John Olsen - Lake Eyre
Lake Eyre is certainly of the moment. Equally as certainly, everyone wishes the news were different. Last week an ABC helicopter went down near Lake Eyre. There were no survivors. The tributes to journalist Paul Lockyer, cameraman John Bean and pilot Gary Ticehurst have been incredibly moving. They were all good men and talented individuals and they made a wonderful team, helping out beyond the call of duty during the disastrous Queensland floods this year. On this assignment, the team were bringing back tales and images of a rare event: Lake Eyre, that vast saltpan in arid inland Australia, so often a stark dry lake, full for the second year in a row. Artist John Olsen has painted the lake many times: its extreme isolation and emptiness, as well as its spectacular changeable nature were a fertile inspiration. He was meant to be with them, returning to see the sublime sight of hundreds of thousands of banded stilts and pelicans flocking to breed in the middle of the desert. Instead, he had to undergo heart surgery (and is now in recovery). He’s twice saved by that operation.
It’s poignant to view this exhibition in the light of recent events. For Olsen, the lake has never been just a wondrous natural landscape; it also functions as a symbol. In his artist’s statement he calls it “an unconscious plughole of Australia.” For the artist, the lake is also a mental landscape: the void.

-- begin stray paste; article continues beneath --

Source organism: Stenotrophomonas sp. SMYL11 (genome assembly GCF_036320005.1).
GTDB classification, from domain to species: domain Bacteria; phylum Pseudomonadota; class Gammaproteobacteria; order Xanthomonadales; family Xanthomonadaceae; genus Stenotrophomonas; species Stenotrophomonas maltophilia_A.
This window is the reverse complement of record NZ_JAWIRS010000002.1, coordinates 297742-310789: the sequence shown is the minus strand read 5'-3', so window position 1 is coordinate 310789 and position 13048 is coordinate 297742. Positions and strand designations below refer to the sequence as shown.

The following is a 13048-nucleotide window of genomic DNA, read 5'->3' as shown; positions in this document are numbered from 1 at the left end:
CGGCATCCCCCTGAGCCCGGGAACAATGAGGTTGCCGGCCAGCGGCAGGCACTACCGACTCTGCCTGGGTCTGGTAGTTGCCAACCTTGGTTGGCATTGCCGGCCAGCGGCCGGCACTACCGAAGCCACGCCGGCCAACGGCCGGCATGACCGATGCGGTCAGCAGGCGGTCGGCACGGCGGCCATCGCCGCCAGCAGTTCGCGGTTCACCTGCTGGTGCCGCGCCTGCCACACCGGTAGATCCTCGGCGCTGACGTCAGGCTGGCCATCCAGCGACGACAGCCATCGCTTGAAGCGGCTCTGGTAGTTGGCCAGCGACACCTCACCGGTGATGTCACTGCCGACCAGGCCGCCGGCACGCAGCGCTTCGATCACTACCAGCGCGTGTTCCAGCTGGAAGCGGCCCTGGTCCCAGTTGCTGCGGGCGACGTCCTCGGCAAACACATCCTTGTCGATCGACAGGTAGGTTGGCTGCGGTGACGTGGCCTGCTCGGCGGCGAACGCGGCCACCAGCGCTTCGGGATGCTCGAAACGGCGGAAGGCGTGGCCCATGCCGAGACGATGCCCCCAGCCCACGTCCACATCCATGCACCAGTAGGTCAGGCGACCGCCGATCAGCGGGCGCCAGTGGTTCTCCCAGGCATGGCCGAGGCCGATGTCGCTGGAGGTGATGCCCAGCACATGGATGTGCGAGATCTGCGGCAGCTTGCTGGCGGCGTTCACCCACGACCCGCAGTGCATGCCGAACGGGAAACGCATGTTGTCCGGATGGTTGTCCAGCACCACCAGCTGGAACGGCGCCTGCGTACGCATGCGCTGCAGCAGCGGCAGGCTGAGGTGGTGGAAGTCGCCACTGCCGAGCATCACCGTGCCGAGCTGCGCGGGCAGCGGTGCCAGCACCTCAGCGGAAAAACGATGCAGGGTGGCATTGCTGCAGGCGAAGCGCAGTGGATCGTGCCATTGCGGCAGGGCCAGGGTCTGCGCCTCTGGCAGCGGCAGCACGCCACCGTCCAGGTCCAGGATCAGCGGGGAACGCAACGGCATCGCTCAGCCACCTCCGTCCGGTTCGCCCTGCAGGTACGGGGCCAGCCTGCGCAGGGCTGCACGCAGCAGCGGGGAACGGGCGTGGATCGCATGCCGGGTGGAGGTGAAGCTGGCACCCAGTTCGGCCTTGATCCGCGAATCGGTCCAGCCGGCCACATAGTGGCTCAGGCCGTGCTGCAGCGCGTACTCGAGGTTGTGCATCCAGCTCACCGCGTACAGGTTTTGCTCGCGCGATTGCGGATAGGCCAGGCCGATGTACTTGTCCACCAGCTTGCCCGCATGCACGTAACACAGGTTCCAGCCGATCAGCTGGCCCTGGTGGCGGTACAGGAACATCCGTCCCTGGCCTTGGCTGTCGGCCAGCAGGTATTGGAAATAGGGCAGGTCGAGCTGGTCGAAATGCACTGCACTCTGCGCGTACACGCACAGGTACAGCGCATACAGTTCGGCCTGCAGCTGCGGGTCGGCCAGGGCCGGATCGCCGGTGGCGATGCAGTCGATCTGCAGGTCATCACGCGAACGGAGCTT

The exhibition is quite beautiful in its simplicity. It consists of 12 large works on French cotton paper, each 160x120cm, each floated in a minimal Perspex box frame. They are vintage John Olsen – the masterful use of watercolour (the medium particularly suits the subject), the scribbles and squiggles in pastel, the daubs of gesso, the lightness and assuredness of touch, earthy natural colours and the washes of blues and pinks and greens. They are lovely to look at. They teeter on the edge of being decorative without falling in. Something powerful underpins these paintings, something like respect. The artist hovers over his subject, looking down at it from the air, that vast shallow lake with its rippled dunes and inlets and grooves of salt, its patterns and colours and textures and moods changing with the light.
- Susie Burge, all rights reserved. Photo images courtesy of the artist and Tim Olsen Gallery.
John Olsen, Lake Eyre – The Desert Sea: Ruminations on an Empty Landscape is on show at Tim Olsen Gallery, Sydney till August 28. www.timolsengallery.com
Note: Olsen and Lockyer were friends. Lockyer opened the exhibition.
See John Olsen’s statement on the ABC www.abc.net.au/7.30/content/2011/s3297788.htm
We are sorry for his loss.